By Puloma Ghosh
Boston, MA – “We Made It!” — now open in the gallery at the North Bennet Street School — features the work of the first three graduates of the Massachusetts College of Art and Design and the North Bennet Street School’s collaborative degree program in furniture design, just established this year. The North Bennet Street School, established in 1881 as a trade school for crafts, has had a long partnership with The Massachusetts College of Art and Design, which was established only several years prior in 1878.
Miguel Gómez-Ibáñez, president of North Bennet Street School, explained that in the past few years, “There have been a lot of people coming back and forth — designers wanting to know more about how to make, and makers wanting to get skills to design because they have these fabrication skills and they want to learn how to design. So that finally led, a couple years ago, to a joint program in furniture design, where we would teach the technique and they would teach the design or the conceptual aspect of it.”
The results are a series of furniture pieces that are technically neat and sturdy, and unique and experimental in their design. The three artists, Heather Dawson, Liz Welch and Sue Muller, have created furniture with clear stylistic personality that are both impressive in their technique and innovative.
Sue Muller’s work incorporates features of nature into wood with precision. Her goal to create movement in static forms comes through in the curves and organic shapes that create the form of her furniture. “Lily,” a small table comprised of a round glass tabletop, is set on top of curved wenge that imitates the shape of a blooming lily. The grain on the wood is reminiscent of the spots that speckle the petals of the flower. The symmetry and smooth curves of the table show her skill in manipulating wood, and give it the movement of a flower blooming in front of your eyes. Another notable piece of hers is “Bloom,” a larger table designed to transition smoothly from a half-round to a circular table by adding wedges like petals bringing a flower from bud to full bloom.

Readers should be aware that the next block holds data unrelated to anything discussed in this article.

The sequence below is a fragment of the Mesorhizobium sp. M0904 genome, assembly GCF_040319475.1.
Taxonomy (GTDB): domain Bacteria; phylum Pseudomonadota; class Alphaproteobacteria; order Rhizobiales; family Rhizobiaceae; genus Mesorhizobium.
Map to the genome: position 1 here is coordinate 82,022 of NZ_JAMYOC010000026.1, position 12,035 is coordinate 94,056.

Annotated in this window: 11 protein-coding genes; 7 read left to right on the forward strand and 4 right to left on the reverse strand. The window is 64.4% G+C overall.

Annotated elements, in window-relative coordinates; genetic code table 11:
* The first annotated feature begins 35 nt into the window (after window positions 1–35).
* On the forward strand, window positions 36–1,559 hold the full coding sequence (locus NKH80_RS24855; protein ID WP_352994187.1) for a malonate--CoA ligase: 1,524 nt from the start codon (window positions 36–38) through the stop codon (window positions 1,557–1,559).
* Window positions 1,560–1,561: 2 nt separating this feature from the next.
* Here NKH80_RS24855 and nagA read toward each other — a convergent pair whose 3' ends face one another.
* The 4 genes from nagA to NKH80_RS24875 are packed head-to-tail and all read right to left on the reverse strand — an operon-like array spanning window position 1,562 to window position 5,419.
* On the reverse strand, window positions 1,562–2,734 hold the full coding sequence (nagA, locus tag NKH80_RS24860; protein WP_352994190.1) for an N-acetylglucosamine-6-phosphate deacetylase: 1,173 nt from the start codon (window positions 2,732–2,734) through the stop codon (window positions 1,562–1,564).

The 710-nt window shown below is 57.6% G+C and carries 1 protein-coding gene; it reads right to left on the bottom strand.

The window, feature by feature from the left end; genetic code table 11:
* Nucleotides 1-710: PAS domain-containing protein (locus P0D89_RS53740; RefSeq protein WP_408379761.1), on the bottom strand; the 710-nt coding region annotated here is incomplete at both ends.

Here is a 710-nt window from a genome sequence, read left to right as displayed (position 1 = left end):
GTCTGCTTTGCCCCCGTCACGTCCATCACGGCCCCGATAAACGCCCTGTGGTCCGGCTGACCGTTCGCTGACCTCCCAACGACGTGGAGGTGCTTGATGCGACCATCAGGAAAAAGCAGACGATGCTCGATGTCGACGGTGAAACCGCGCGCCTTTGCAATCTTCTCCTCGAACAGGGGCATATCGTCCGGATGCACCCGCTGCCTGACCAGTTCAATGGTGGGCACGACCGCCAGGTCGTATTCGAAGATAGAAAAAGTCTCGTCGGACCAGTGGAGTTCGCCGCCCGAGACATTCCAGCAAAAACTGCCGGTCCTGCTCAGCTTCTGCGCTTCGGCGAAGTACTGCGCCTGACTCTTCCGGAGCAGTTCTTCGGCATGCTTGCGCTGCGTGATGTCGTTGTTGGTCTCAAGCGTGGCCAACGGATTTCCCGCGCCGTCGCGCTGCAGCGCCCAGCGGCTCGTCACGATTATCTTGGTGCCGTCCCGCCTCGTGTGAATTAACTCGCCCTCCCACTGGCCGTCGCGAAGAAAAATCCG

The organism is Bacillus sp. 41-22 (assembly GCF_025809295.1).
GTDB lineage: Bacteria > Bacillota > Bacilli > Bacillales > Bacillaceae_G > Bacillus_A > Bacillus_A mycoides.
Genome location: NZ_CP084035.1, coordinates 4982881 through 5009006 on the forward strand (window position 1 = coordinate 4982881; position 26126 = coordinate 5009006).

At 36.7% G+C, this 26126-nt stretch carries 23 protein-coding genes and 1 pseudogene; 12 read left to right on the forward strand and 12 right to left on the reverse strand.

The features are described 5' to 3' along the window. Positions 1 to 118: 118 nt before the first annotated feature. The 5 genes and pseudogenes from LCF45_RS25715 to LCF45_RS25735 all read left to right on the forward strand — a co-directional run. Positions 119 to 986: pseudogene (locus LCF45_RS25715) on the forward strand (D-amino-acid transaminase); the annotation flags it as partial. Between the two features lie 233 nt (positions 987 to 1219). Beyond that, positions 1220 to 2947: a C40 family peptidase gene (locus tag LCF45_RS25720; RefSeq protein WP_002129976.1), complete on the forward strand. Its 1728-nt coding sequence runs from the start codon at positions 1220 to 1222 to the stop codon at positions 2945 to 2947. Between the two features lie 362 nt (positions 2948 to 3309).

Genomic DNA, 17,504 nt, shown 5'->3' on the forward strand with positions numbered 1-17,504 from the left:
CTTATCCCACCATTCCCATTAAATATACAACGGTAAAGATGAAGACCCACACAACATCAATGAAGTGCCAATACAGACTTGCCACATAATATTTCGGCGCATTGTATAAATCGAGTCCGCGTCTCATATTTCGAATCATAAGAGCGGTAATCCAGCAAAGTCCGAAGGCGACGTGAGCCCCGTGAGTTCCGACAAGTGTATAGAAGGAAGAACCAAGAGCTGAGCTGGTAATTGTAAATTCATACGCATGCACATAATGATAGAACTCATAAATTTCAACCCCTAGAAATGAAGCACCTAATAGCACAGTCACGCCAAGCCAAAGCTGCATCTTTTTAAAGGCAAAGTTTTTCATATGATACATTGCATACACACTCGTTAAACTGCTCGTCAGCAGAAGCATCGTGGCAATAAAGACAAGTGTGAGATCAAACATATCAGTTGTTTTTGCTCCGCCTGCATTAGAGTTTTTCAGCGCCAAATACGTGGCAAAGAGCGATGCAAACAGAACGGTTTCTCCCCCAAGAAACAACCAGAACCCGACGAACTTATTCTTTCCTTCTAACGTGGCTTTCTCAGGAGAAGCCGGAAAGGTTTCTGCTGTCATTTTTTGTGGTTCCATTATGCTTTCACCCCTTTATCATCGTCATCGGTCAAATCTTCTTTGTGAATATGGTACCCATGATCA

Liz Welch’s work, in contrast, has a more industrial, yet experimental feel to it. The aluminum in pieces such as “Process Table No. 1” looks as though it’s dripping and forming pools of silver like melting icicles. The furniture that uses aluminum in this way, although functional, has a much more loose, conceptual feel to them. In the gallery, the unique lines and use of metal can be very distinctly identified as her work. Unlike these pieces, her chair, “Untitled Rocker,” stands out in its crispness. The angles and curves of the chair are smooth, and although the colors are reminiscent of the 1980s, the neatness of the piece shows a great mastery of the craft.
Heather Dawson’s woodwork towers above the other pieces, and glows with technical ability. “Toboggan,” a full sized oak and walnut toboggan stands about five feet tall, leaning against a brick wall as though it was set aside on a winter evening at an idyllic snowy cabin. The wood has a golden sheen to it and an impressive curve at the head of the massive sled, similar to a scrap of shaved wood curled on a workbench. Next to it, her “Folding Drafting Table” stands even taller, with a massive smooth wooden drawing board tilted upwards—any artist or designer’s dream workspace. At first glance, the size and shape is reminiscent of a grand piano. The notches in the back make the angle of the board very adjustable, and the piece itself is above all, clean and very functional.
Although small, “We Made It!” demonstrates the skills and accomplishments of the graduating artists in its selection. The stylistic distinction of each piece stands out as the work of each individual artist. This year, there were only three graduates, but next year the furniture design program can look forward to six, and as the abilities of each graduating artist is exhibited, the two schools hope their program with continue to grow.
(The opening reception for “We Made It!” takes place on Saturday, June 21, from 6-8 p.m., and is on display through July 2 at the Windgate Gallery in the North Bennet Street School, 150 North Street in the North End of Boston, Monday through Friday from 9 a.m.-5 p.m.)